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Today's Stichomancy for Jack Kevorkian

The first excerpt represents the past or something you must release, and is drawn from My Bondage and My Freedom by Frederick Douglass:

could be examined; that they were going to carry me to St. Michael's, to have me brought before my master. They further said, that, in case the evidence against me was not true, I should be acquitted. I was now firmly tied, and completely at the mercy of my captors. Resistance was idle. They were five in number, armed to the very teeth. When they had secured me, they next turned to John Harris, and, in a few moments, succeeded in tying him as firmly as they had already tied me. They next turned toward Henry Harris, who had now returned from the barn. "Cross your hands," said the constables, to Henry. "I won't" said Henry, in a voice so firm and clear, and in a manner so


My Bondage and My Freedom
The second excerpt represents the present or the deciding factor of the moment, and is drawn from Memoir of Fleeming Jenkin by Robert Louis Stevenson:

crane, bringing to the study where his father sat at work a half- wound reel that formed some part of his design, and observing, 'Papa, you might finiss windin' this for me; I am so very busy to- day.'

I put together here a few brief extracts from Fleeming's letters, none very important in itself, but all together building up a pleasant picture of the father with his sons.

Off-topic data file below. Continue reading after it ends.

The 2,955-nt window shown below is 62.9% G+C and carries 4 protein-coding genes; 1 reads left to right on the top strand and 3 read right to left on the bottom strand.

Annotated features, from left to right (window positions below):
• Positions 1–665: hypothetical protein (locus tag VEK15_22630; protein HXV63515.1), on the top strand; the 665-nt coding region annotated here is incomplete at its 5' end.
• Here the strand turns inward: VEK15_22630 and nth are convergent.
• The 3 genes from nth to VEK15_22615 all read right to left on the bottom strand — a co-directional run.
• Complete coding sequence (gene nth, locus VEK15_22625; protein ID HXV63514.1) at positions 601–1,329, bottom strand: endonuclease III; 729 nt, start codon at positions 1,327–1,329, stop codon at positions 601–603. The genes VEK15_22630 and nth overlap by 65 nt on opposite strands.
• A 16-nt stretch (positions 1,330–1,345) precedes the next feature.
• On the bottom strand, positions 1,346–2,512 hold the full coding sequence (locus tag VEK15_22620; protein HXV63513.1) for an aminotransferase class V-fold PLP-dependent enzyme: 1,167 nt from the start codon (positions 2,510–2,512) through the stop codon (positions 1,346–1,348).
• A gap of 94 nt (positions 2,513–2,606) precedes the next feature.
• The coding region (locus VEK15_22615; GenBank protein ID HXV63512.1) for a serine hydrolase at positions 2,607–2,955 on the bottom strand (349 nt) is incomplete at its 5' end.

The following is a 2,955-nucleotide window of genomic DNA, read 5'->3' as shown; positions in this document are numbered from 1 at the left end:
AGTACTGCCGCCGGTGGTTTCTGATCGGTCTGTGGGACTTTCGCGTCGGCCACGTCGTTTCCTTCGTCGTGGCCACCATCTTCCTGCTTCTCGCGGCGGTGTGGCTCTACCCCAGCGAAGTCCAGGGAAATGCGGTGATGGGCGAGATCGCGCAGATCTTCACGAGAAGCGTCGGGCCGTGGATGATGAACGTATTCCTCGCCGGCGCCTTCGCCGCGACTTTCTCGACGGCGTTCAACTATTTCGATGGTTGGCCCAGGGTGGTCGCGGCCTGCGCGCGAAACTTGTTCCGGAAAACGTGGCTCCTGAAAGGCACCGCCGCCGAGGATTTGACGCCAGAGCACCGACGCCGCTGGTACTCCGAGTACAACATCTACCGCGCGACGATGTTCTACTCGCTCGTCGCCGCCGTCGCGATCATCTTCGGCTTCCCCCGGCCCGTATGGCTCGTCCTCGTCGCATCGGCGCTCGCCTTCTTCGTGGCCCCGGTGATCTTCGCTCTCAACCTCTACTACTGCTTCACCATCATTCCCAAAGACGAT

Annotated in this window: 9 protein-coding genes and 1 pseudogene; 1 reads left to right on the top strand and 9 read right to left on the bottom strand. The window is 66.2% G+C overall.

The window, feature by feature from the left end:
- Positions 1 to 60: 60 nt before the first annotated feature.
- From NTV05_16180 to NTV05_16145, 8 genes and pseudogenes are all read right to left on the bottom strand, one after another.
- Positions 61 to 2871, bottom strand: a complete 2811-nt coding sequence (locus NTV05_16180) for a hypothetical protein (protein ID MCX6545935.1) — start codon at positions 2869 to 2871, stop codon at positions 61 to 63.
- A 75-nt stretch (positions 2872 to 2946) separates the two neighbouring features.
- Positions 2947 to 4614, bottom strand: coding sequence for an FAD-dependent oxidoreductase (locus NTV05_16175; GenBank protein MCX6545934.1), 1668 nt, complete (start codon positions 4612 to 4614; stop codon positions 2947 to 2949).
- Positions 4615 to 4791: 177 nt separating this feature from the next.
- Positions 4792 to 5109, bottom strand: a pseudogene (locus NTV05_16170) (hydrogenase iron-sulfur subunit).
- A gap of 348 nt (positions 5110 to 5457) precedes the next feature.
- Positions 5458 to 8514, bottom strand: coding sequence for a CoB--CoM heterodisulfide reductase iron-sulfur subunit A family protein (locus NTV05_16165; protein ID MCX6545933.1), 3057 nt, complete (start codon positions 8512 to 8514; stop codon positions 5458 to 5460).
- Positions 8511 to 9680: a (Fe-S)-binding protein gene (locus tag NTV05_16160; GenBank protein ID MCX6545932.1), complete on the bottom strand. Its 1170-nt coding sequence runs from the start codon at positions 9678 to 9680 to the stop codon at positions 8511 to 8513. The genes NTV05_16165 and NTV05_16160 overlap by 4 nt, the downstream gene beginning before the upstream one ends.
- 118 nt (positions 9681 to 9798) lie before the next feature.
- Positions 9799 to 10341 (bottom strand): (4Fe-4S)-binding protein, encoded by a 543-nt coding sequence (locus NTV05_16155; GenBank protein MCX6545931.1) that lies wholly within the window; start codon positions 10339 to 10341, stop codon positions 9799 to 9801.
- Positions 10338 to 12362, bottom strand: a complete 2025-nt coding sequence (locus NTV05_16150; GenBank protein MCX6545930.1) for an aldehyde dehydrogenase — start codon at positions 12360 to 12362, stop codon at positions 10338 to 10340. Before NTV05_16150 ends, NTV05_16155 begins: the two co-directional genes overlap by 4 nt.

'JAN. 15TH, 1875. - Frewen contemplates suspending soap bubbles by silk threads for experimental purposes. I don't think he will manage that. Bernard' [the youngest] 'volunteered to blow the bubbles with enthusiasm.'

The third excerpt represents the future or something you must embrace, and is drawn from The Copy-Cat & Other Stories by Mary E. Wilkins Freeman:

ful yellow curls. She stood behind a big baby-car- riage with a pink-lined muslin canopy and con- taining a nest of pink and white, but an empty nest. Lily's little brother's carriage had a spring broken, and she had been to borrow her aunt's baby-carriage, so that nurse could wheel little brother up and down the veranda. Nurse had a headache, and the maids were busy, and Lily, who was a kind little soul and, moreover, imaginative, and who liked the idea of pushing an empty baby-carriage, had volunteered to go for it. All the way she had been dreaming of